Brad Fritsch, the rookie from Canada, birdied his last two holes for a 75. That put him into a tie for ninth, however, making him eligible for the Phoenix Open next week.
Fritsch had been entered in the Monday qualifier that he had to abandon when the Farmers Insurance Open lost Saturday to a fog delay.
Woods effectively won this tournament in the final two hours Sunday, when he stretched his lead to six shots with only 11 holes to play. Nick Watney made a 10-foot birdie putt on the par-5 ninth when play resumed to get within five shots, only to drop three shots on the next five holes.
Everyone else started too far behind, and Woods wasn’t about to come back to them.
Even so, the red shirt seemed to put him on edge. It didn’t help that as he settled over his tee shot on the par-5 ninth, he backed off when he heard a man behind the ropes take his picture.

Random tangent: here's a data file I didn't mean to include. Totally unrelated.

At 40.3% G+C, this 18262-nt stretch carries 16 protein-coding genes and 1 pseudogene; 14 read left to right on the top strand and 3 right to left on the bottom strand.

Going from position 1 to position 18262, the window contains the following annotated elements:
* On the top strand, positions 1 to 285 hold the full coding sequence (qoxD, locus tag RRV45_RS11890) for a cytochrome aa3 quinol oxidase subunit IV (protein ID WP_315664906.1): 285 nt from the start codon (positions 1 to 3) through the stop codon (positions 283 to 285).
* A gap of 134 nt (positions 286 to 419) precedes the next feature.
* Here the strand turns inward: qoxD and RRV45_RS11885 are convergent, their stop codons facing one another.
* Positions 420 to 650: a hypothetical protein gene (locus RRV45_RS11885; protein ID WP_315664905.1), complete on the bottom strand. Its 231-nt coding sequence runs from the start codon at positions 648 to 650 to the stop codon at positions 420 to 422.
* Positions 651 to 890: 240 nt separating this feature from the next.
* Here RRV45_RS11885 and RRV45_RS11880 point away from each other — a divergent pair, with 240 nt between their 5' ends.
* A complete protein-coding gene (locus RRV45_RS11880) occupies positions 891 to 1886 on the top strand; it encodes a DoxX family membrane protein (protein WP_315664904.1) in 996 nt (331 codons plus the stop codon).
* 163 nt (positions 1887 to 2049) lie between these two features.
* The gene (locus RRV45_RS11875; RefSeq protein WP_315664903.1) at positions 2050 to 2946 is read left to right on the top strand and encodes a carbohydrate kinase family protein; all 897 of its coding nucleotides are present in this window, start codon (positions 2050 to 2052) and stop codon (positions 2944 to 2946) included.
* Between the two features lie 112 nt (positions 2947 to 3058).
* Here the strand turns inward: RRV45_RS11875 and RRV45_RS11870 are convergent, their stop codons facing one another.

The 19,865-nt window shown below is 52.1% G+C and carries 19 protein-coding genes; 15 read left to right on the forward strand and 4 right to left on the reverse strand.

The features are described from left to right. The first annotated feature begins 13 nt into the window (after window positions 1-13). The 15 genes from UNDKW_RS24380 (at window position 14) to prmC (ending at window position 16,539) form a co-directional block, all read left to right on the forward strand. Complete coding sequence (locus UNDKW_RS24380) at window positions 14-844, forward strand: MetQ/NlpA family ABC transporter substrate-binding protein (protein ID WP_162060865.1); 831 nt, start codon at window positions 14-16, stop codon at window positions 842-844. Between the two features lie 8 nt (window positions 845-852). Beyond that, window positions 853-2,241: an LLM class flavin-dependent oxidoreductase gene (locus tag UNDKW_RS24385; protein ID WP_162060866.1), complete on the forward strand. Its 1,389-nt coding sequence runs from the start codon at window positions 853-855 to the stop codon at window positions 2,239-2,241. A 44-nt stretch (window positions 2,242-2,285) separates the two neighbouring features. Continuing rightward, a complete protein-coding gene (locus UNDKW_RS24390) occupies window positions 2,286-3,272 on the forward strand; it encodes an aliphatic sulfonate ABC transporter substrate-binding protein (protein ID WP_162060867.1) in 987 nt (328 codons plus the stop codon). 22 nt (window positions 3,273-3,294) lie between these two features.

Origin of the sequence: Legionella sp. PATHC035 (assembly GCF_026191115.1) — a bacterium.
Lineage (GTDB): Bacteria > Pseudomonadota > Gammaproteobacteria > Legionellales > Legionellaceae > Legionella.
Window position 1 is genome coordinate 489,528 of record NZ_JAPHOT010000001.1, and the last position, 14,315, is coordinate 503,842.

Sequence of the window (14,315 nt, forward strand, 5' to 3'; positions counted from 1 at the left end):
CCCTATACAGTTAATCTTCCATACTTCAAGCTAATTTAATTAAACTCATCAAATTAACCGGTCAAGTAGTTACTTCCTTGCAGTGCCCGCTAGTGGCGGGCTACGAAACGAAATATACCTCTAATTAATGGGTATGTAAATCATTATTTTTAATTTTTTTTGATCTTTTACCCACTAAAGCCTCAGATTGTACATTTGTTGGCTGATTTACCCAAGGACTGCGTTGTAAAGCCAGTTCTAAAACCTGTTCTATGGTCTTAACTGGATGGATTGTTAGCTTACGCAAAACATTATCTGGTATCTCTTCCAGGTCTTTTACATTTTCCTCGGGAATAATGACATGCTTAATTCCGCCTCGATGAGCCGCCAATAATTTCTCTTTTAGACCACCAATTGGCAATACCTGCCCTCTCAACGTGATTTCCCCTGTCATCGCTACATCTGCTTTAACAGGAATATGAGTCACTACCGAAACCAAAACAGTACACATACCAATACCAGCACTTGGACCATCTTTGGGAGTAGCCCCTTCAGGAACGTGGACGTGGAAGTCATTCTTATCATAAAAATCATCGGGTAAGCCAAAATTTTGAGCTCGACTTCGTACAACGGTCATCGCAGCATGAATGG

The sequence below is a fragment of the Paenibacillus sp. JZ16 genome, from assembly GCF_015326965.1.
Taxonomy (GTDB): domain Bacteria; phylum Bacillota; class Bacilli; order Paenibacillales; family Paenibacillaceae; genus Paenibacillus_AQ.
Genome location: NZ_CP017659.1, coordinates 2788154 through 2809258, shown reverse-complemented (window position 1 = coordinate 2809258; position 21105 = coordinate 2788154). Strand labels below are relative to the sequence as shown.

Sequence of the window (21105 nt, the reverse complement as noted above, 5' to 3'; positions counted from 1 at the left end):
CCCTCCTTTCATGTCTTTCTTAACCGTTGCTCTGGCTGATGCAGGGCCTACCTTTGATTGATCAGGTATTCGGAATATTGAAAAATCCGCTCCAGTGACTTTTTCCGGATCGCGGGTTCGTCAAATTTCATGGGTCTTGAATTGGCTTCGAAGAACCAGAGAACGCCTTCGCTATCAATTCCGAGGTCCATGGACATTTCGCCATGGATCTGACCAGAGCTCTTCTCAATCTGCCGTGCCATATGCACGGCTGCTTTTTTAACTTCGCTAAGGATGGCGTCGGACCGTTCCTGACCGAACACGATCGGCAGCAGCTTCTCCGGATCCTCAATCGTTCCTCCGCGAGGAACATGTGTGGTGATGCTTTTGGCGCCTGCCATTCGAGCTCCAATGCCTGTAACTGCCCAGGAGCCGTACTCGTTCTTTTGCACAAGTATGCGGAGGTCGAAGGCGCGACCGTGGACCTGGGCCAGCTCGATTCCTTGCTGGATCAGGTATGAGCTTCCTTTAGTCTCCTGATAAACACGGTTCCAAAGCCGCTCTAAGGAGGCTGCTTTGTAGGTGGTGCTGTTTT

Woods rarely hits the fairway after an encounter with a camera shutter, and this was no different — it went so far right that it landed on the other side of a fence enclosing a corporate hospitality area.
Woods took his free drop, punched out below the trees into the fairway and then showed more irritation when his wedge nicked the flag after one hop and spun down the slope 30 feet away instead of stopping next to the hole.
He didn’t show much reaction on perhaps his most memorable shot of the day — with his legs near the edge of a bunker some 75 feet to the left of the 11th green, he blasted out to the top shelf and watched the ball take dead aim until it stopped a foot short.
He failed to save par from a bunker on the 14th, and he hooked his tee shot so badly on the 15th hole that it traveled only about 225 yards before it was gobbled up by the ice plant. He had to take a penalty drop and wound up making double bogey.
More than his 75th career win, it was a strong opening statement for what could be a fascinating 2013.